- Author: James Ziskin
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ALSO BY JAMES W. ZISKIN
Styx & Stone
No Stone Unturned
Published 2015 by Seventh Street Books®, an imprint of Prometheus Books
Stone Cold Dead. Copyright © 2015 by James W. Ziskin. All rights reserved. No part of this publication may be reproduced, stored in a retrieval system, or transmitted in any form or by any means, digital, electronic, mechanical, photocopying, recording, or otherwise, or conveyed via the Internet or a website without prior written permission of the publisher, except in the case of brief quotations embodied in critical articles and reviews.
This is a work of fiction. Characters, organizations, products, locales, and events portrayed in this novel either are products of the author’s imagination or are used fictitiously.
Cover image © Can Stock Photo Inc./gsagi
Cover design by Jacqueline Nasso Cooke
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Seventh Street Books
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The Library of Congress has cataloged the printed edition as follows:
Ziskin, James W., 1960-
Stone cold dead : an Ellie Stone mystery / James W. Ziskin.
pages ; cm
ISBN 978-1-63388-048-1 (softcover) — ISBN 978-1-63388-049-8 (ebook)
1. Women journalists—Fiction. 2. Missing children—Investigation—Fiction.
3. Nineteen sixties—Fiction. I. Title.
Printed in the United States of America
To Mom, who I wish were here to read this,
and to Dad, who—I’m happy to say—is.
ABOUT THE AUTHOR
SATURDAY, DECEMBER 31, 1960
The room was hot to begin with. It was a huffing, pipe-knocking, radiator heat. The kind that desiccates the air and smells like blistering iron and rust. That I was wrestling with a strapping young man on the sofa didn’t help matters, serving only to fog up the nearby window. I wouldn’t have opened it, even if I’d had a free hand; it was freezing cold outside.
Mrs. Giannetti downstairs was sure to hear. Such a light sleeper. Judgmental landladies always are. She’d be thumping a broomstick on her ceiling at any minute, or worse, banging on my door for the chance to look me in the eye.
“Is everything all right, dear?” she’d ask, affecting genuine concern, all the while bobbing and weaving like Jake LaMotta to see past me into the apartment.
“Yes, Mrs. Giannetti,” I would pant. “Just beating a rug.”
“At two in the morning? Well . . . Happy New Year.”
Yes, it was New Year’s Eve, and I was ringing it in drunk, my skirt hiked halfway up my thigh, my blouse tousled, with said strapping young man pressing his lips to mine. Seaman Apprentice Eddie Robeleski was home from the navy for the holidays. I had met him earlier in the evening at a party thrown by Phyllis Cicero, one of the girls from the steno pool at the paper. Eddie and I had chatted, flirted, and enjoyed a snootful together. Then, as midnight struck, he planted a sloppy kiss on my mouth and suggested we ditch the party. What he lacked in technique, he made up for in enthusiasm. Fooling nobody, we sneaked out to my car, which barely started in the cold, and I fishtailed my way through the snowy streets as Eddie blew in my ear and endeavored to separate me from my brassiere.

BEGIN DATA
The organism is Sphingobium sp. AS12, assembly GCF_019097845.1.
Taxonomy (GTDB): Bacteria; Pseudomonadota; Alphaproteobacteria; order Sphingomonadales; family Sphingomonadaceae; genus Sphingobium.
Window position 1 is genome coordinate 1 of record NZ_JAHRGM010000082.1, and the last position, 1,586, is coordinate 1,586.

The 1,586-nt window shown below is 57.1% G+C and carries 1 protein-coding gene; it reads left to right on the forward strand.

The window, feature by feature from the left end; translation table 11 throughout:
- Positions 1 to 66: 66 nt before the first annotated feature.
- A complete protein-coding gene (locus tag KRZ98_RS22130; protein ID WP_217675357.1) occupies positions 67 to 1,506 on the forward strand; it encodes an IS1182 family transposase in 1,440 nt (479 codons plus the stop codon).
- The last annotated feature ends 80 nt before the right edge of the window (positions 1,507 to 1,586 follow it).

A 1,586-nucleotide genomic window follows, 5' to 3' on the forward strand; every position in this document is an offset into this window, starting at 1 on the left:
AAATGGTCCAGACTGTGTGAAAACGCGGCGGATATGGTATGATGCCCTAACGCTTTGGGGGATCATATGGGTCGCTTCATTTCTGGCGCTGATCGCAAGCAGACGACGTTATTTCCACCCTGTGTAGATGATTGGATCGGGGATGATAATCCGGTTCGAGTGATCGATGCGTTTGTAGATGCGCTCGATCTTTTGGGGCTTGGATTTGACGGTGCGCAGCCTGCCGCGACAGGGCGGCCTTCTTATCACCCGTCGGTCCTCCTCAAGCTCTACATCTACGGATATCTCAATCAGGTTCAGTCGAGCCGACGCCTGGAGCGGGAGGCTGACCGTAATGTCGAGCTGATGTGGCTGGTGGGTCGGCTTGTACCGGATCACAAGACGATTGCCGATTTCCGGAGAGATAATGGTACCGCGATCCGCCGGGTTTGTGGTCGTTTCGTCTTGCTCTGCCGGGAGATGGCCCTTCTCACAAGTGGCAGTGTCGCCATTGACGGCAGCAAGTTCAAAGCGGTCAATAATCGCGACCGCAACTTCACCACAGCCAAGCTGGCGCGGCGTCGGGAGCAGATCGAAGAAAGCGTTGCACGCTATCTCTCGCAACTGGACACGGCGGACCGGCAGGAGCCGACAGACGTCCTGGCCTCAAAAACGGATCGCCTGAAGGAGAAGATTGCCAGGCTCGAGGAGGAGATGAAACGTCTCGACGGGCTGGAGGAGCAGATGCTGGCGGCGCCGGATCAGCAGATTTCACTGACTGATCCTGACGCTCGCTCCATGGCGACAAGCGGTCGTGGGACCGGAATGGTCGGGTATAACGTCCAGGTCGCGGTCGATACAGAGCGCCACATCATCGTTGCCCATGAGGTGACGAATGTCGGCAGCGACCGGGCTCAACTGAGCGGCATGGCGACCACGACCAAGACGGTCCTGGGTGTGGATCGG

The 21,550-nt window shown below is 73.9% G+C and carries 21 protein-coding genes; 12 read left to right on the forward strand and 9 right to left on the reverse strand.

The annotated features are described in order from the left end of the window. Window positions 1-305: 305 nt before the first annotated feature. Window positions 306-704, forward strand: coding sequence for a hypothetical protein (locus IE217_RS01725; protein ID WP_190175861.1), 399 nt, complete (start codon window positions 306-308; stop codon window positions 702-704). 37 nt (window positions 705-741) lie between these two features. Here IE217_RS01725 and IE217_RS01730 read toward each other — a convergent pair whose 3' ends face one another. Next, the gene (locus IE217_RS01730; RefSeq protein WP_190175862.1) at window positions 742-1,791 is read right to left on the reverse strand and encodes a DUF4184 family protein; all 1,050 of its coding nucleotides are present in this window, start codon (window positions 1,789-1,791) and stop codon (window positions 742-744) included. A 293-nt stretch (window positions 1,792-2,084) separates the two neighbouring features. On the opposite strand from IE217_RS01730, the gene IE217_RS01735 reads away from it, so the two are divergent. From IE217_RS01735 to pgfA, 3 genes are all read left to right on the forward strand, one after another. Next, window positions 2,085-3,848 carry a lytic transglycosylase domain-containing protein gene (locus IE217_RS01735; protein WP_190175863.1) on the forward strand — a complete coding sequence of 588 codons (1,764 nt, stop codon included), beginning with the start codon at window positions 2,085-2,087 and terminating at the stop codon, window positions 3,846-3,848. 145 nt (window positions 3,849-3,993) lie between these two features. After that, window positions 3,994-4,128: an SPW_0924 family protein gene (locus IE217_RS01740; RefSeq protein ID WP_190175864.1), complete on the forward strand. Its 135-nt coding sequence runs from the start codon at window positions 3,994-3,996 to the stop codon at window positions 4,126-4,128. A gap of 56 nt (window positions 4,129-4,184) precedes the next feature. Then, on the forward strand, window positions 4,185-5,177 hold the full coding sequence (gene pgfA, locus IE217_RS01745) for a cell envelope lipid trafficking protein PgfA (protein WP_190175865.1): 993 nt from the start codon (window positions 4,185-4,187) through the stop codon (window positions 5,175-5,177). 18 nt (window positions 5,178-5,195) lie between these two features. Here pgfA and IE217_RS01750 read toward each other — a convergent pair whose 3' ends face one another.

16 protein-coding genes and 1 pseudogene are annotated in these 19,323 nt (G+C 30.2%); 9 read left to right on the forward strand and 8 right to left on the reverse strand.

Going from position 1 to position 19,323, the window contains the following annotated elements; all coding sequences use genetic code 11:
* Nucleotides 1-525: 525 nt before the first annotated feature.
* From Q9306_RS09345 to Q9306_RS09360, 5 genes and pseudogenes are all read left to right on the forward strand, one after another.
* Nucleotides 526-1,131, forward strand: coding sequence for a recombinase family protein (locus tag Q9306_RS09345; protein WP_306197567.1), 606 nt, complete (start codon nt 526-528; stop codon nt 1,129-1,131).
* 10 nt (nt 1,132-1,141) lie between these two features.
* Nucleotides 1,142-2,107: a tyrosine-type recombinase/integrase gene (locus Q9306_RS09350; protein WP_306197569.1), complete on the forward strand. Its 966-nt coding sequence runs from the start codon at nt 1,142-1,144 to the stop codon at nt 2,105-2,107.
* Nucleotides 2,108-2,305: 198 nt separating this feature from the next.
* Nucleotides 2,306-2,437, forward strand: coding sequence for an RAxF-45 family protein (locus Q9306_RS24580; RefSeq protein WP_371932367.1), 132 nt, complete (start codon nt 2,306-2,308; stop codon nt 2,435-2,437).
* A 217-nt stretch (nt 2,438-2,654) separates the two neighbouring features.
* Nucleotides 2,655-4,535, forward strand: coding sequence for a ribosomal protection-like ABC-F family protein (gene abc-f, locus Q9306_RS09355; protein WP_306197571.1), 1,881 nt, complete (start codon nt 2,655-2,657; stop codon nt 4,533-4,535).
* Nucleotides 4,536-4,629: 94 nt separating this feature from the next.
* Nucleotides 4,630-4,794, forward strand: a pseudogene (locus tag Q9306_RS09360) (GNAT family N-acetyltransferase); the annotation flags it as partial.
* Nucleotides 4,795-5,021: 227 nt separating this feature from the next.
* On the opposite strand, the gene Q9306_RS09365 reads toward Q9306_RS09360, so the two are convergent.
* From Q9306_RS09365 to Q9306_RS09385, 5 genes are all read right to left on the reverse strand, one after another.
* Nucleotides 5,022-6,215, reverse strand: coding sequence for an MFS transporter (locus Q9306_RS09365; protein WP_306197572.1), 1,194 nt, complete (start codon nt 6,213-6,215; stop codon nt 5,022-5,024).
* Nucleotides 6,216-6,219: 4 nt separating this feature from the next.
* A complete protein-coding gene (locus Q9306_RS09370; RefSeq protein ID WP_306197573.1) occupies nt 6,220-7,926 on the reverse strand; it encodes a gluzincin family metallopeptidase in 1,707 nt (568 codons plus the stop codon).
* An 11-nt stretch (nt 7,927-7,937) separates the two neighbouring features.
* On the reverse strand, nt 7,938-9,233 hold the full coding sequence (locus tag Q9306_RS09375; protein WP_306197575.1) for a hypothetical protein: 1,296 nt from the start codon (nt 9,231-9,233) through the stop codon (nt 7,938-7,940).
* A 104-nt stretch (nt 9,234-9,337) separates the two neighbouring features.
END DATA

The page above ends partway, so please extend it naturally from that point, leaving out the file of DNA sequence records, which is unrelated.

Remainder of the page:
When it comes to eligible bachelors in New Holland, a single girl feels as if she’s arrived an hour late for a bargain basement sale, and all that’s left to pick through are the plus sizes and factory seconds. To wit, middle-aged, never-been-married carpet weavers slash bowling heroes; embittered, ready-to-retire thirty-year-old math teachers; local farm boys with their flattops, sunburned arms, and coarse hands; and divorced philanderers, after the one thing the female of the species possesses that they do not. It’s enough to make a girl despair. Or at least concede. So when a handsome sailor appears at a New Year’s Eve party, you don’t quibble that he’s only twenty-one years old (three years younger than I.) And Eddie certainly was handsome. Tall and well built, with toned biceps and a broad chest. Sure, he was quiet, but not socially backward. He had a sweet smile, good teeth, and his zeal boded well for a winning finale to the evening’s program. Plus he’d already finished one tour of duty in the navy—had crossed the equator twice and managed to escape without a tattoo—so he was a man of the world by New Holland standards. The fact that he was shipping out in two days was a bonus; he wouldn’t be around long enough to become cloying.
I shook Mrs. Giannetti out of my mind and—anchors aweigh—abandoned myself to the sailor. I wrapped my arms around his neck and drew him to me. But just then, there really was a pounding at the door.
We froze. Entangled in each other’s limbs on the sofa, we wheezed quietly so as not to be heard, and we listened. My heart was thumping in my chest, and Eddie’s arms—sturdy though they were—wobbled slightly in consequence of his exertions as he held himself aloft over me.
The radiator hissed in the dark, and the knocking at the door resumed.
“Who’s that at this hour?” whispered Eddie.
“The landlady,” I said, disengaging myself from our enterprise and wriggling out from under him.
“Don’t answer it,” he said, but I knew better. Mrs. Giannetti would use her own key if I didn’t open up, no matter the hour or the likelihood of an embarrassing discovery.
I tucked in my blouse, straightened my skirt, and tried to smooth my unruly curls. I glanced in the mirror at my flush complexion. My red face and the smell of alcohol were a dead giveaway of what was going on. I told